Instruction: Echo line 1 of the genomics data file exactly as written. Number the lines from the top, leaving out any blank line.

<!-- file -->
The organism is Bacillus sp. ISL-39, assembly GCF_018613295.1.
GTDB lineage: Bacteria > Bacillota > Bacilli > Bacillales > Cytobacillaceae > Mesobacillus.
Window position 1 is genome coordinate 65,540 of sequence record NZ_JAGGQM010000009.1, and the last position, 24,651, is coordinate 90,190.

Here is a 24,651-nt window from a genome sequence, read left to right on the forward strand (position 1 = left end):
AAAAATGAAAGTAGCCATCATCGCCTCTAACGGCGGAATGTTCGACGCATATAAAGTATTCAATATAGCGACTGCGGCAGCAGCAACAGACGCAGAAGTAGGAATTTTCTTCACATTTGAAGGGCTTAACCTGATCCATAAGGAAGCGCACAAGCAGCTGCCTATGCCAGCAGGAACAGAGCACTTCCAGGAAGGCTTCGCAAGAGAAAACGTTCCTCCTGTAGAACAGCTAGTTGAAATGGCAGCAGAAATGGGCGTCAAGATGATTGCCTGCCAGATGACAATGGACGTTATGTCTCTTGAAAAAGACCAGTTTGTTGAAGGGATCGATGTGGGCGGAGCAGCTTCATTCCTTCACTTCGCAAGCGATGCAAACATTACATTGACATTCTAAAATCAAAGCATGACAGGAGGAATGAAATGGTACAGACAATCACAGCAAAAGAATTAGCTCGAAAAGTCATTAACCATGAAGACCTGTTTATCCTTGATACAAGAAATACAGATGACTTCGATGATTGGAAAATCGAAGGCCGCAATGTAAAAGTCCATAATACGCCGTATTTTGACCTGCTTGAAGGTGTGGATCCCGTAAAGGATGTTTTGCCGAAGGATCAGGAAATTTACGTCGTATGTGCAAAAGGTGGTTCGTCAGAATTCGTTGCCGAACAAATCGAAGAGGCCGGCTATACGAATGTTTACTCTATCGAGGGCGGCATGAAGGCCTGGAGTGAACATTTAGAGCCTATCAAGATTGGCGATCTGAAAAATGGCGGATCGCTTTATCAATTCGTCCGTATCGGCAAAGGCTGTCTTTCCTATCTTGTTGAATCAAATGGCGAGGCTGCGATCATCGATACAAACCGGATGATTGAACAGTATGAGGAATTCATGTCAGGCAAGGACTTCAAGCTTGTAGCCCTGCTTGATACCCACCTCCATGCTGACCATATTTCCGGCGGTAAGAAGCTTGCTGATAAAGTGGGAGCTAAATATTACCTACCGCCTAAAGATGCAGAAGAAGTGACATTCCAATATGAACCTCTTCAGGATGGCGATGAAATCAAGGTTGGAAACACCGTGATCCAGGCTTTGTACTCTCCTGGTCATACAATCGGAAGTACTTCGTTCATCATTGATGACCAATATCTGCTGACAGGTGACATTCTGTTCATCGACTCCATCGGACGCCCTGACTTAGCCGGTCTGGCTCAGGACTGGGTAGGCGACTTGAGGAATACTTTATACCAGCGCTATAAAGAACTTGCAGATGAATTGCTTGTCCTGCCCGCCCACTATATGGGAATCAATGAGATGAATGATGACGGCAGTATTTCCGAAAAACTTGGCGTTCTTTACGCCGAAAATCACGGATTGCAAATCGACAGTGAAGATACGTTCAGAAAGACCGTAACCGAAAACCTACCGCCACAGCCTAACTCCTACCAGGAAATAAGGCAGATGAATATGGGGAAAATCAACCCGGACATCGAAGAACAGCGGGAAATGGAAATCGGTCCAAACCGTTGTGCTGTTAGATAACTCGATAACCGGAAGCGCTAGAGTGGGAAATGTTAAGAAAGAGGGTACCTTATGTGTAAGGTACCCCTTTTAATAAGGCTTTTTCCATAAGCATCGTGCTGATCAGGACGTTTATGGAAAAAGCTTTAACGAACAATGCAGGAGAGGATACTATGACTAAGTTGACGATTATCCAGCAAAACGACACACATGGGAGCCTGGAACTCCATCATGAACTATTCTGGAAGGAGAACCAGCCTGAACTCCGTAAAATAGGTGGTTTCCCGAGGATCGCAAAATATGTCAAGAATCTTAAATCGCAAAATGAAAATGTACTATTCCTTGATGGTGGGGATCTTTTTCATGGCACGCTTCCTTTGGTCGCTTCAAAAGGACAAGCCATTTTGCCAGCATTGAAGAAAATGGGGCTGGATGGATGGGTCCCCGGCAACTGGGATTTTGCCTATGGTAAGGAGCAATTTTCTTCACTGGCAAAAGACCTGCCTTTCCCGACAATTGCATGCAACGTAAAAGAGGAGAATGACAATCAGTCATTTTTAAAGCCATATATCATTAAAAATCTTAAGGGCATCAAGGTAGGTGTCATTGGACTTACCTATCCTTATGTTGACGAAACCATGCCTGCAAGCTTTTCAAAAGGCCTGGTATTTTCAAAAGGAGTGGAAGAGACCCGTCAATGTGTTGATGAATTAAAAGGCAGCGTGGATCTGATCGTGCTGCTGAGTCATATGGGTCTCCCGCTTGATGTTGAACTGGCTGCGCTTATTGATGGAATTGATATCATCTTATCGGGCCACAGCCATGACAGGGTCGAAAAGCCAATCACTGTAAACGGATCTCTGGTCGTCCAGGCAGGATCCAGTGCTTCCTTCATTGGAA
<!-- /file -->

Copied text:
The organism is Bacillus sp. ISL-39, assembly GCF_018613295.1.